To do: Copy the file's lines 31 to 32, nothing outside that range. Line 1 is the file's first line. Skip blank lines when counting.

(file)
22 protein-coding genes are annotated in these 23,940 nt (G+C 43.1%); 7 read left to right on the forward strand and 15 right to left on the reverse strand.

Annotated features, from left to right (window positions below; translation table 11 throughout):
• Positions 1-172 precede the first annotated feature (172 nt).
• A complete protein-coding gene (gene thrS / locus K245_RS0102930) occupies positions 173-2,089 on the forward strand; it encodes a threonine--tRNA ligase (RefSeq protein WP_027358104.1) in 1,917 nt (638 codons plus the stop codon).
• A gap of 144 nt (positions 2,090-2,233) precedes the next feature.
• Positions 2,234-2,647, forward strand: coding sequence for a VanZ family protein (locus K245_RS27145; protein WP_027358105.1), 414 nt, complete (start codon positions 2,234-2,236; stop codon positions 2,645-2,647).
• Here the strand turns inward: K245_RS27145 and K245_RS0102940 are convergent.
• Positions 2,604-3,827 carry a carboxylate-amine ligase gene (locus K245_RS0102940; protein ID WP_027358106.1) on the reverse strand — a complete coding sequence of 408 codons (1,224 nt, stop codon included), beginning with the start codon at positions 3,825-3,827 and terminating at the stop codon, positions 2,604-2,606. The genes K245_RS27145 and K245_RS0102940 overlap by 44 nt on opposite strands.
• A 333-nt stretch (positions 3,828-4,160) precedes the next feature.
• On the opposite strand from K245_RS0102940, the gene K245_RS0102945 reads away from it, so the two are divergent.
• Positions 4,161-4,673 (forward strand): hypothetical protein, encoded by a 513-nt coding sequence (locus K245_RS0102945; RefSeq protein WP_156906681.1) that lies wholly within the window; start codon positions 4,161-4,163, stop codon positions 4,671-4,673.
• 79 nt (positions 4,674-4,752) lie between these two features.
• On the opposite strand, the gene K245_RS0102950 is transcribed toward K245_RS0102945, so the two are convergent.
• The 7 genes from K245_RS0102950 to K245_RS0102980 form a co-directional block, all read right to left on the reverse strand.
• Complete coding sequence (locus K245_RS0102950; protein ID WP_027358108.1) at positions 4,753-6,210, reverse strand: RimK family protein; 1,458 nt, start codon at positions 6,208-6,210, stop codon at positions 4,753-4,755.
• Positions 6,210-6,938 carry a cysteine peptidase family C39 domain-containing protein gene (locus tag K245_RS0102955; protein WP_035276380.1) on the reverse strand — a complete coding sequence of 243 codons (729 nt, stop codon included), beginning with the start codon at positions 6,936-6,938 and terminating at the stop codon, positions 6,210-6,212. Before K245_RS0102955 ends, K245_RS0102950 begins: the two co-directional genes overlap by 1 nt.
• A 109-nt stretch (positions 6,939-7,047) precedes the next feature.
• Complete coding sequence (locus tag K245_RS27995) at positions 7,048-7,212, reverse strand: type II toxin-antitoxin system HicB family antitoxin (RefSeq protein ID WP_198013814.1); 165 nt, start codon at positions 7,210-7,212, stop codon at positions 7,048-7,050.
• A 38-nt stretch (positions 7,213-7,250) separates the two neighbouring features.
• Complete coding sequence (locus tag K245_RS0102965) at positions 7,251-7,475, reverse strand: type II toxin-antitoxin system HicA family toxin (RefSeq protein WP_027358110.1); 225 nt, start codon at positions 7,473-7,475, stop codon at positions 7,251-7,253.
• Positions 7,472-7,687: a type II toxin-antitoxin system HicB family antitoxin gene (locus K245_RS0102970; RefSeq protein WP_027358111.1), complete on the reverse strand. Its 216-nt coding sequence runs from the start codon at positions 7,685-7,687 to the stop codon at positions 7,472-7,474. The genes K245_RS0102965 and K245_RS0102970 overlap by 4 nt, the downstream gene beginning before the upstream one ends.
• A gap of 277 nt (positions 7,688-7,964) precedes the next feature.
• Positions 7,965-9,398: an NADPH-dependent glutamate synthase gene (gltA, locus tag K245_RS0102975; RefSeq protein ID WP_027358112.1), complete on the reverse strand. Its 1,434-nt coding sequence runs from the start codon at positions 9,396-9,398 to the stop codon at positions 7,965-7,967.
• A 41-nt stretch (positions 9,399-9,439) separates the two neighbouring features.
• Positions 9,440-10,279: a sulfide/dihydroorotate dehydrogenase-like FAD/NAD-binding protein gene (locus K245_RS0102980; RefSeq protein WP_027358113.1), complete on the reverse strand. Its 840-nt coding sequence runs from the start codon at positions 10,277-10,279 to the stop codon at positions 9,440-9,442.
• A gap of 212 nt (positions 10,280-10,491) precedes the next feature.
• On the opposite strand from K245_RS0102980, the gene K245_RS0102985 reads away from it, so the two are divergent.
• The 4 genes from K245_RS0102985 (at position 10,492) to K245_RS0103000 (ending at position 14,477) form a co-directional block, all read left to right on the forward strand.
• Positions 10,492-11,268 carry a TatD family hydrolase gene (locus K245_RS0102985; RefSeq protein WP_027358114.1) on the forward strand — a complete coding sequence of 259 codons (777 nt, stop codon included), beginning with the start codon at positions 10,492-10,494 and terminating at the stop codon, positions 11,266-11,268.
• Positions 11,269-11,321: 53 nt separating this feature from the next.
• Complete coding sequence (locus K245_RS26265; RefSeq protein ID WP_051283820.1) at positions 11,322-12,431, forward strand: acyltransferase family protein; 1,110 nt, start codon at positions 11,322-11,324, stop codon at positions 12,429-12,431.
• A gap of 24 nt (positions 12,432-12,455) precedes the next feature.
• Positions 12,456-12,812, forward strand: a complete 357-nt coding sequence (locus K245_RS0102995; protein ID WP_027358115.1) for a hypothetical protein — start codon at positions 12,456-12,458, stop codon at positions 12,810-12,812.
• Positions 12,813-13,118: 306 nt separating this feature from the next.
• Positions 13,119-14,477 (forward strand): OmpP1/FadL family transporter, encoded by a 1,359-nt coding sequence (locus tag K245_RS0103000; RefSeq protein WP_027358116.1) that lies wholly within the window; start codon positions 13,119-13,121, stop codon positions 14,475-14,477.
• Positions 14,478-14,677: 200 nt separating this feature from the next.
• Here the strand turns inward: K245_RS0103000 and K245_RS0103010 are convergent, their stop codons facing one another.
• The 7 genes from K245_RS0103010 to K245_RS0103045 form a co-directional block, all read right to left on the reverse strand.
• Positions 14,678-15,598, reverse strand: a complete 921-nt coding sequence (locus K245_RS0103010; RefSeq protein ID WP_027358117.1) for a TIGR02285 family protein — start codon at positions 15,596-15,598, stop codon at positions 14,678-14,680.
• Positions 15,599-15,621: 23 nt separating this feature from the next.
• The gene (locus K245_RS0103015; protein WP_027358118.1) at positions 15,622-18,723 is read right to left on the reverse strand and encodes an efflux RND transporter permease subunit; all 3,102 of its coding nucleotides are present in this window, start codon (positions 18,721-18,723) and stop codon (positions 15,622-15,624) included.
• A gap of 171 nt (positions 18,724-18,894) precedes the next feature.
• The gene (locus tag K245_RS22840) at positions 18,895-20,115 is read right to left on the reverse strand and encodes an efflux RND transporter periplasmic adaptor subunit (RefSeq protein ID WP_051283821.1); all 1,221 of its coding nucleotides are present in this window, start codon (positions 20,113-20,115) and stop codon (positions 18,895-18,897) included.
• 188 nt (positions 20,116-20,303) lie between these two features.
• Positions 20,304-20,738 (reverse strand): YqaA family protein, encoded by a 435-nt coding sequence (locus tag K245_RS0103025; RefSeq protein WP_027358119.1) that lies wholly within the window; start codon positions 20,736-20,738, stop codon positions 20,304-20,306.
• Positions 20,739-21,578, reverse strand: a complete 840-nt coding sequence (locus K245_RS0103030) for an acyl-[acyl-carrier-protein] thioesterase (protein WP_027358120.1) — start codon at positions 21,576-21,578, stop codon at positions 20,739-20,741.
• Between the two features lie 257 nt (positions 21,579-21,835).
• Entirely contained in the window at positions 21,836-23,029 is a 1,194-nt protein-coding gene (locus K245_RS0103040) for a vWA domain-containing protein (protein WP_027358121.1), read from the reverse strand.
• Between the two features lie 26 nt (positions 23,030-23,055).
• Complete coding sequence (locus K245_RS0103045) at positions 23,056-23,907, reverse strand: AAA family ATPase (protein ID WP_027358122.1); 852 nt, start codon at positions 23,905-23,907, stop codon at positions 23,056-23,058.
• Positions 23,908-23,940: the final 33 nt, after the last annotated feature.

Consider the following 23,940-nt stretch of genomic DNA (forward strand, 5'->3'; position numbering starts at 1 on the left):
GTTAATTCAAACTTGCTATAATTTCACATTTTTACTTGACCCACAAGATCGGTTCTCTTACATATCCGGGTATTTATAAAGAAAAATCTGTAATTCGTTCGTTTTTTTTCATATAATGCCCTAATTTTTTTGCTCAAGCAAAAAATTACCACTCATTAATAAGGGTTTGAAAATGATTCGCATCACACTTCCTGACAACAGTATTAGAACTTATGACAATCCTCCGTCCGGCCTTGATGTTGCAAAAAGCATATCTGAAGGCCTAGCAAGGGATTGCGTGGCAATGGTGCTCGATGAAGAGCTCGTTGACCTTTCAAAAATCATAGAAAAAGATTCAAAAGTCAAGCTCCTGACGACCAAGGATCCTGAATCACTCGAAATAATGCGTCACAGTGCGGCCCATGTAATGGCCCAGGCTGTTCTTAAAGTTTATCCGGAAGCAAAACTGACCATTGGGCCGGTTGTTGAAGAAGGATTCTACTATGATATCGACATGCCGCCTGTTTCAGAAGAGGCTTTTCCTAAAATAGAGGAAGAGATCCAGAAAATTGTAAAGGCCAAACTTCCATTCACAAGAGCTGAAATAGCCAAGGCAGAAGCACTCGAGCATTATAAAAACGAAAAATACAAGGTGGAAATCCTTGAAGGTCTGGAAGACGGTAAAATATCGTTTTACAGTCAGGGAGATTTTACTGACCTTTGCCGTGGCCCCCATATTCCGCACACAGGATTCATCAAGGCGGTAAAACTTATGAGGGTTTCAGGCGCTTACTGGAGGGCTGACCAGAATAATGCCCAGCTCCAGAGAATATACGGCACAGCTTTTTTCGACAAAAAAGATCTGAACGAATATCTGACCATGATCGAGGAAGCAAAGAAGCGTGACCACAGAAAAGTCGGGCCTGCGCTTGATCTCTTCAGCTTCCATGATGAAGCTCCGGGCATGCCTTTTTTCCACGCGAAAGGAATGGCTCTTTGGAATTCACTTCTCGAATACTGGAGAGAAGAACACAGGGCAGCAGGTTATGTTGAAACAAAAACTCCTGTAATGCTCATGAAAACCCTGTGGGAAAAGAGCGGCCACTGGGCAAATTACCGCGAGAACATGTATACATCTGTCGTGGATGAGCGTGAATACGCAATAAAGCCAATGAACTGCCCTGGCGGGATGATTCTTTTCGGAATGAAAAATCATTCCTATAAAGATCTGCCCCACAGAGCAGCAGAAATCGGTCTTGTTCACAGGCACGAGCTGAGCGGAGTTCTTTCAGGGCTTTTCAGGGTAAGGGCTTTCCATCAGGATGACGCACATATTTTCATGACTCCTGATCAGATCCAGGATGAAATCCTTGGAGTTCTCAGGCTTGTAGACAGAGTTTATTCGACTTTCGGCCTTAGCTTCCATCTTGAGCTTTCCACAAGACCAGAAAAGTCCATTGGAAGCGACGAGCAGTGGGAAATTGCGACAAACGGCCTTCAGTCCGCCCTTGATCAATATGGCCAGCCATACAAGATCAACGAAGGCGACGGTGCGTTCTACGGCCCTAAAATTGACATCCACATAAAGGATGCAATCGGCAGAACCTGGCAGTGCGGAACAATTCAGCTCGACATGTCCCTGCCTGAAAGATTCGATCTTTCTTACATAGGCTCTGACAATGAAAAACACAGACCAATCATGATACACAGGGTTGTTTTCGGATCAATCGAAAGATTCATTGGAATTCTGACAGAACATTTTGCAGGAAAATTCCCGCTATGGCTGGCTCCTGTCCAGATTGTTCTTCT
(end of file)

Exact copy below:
• Complete coding sequence (locus K245_RS26265; RefSeq protein ID WP_051283820.1) at positions 11,322-12,431, forward strand: acyltransferase family protein; 1,110 nt, start codon at positions 11,322-11,324, stop codon at positions 12,429-12,431.
• A gap of 24 nt (positions 12,432-12,455) precedes the next feature.